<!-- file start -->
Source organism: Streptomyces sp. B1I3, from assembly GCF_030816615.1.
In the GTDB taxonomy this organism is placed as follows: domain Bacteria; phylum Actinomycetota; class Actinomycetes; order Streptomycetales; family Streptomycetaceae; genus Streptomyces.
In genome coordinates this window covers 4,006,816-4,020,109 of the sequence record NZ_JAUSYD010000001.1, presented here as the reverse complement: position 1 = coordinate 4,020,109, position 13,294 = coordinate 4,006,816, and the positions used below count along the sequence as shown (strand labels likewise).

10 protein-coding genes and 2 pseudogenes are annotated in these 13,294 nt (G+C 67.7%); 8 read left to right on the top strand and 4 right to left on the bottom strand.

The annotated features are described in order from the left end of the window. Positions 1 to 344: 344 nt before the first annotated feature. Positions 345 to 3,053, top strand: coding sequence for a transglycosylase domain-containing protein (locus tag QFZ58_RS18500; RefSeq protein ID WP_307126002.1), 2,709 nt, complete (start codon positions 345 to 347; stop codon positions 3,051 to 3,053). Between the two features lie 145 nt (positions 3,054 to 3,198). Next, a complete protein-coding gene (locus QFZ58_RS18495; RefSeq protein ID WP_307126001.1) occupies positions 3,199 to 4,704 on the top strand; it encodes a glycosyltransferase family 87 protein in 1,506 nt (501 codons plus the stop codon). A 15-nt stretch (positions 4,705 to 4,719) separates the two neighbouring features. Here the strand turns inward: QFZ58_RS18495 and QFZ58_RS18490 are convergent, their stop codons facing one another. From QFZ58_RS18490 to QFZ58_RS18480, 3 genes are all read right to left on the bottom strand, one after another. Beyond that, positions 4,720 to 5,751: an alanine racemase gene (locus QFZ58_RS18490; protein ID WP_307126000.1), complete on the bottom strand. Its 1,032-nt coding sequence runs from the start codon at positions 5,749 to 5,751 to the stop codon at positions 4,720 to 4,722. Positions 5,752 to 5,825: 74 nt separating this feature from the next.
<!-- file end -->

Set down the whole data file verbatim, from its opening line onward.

Source organism: Streptomyces sp. B1I3, from assembly GCF_030816615.1.
In the GTDB taxonomy this organism is placed as follows: domain Bacteria; phylum Actinomycetota; class Actinomycetes; order Streptomycetales; family Streptomycetaceae; genus Streptomyces.
In genome coordinates this window covers 4,006,816-4,020,109 of the sequence record NZ_JAUSYD010000001.1, presented here as the reverse complement: position 1 = coordinate 4,020,109, position 13,294 = coordinate 4,006,816, and the positions used below count along the sequence as shown (strand labels likewise).

10 protein-coding genes and 2 pseudogenes are annotated in these 13,294 nt (G+C 67.7%); 8 read left to right on the top strand and 4 right to left on the bottom strand.

The annotated features are described in order from the left end of the window. Positions 1 to 344: 344 nt before the first annotated feature. Positions 345 to 3,053, top strand: coding sequence for a transglycosylase domain-containing protein (locus tag QFZ58_RS18500; RefSeq protein ID WP_307126002.1), 2,709 nt, complete (start codon positions 345 to 347; stop codon positions 3,051 to 3,053). Between the two features lie 145 nt (positions 3,054 to 3,198). Next, a complete protein-coding gene (locus QFZ58_RS18495; RefSeq protein ID WP_307126001.1) occupies positions 3,199 to 4,704 on the top strand; it encodes a glycosyltransferase family 87 protein in 1,506 nt (501 codons plus the stop codon). A 15-nt stretch (positions 4,705 to 4,719) separates the two neighbouring features. Here the strand turns inward: QFZ58_RS18495 and QFZ58_RS18490 are convergent, their stop codons facing one another. From QFZ58_RS18490 to QFZ58_RS18480, 3 genes are all read right to left on the bottom strand, one after another. Beyond that, positions 4,720 to 5,751: an alanine racemase gene (locus QFZ58_RS18490; protein ID WP_307126000.1), complete on the bottom strand. Its 1,032-nt coding sequence runs from the start codon at positions 5,749 to 5,751 to the stop codon at positions 4,720 to 4,722. Positions 5,752 to 5,825: 74 nt separating this feature from the next.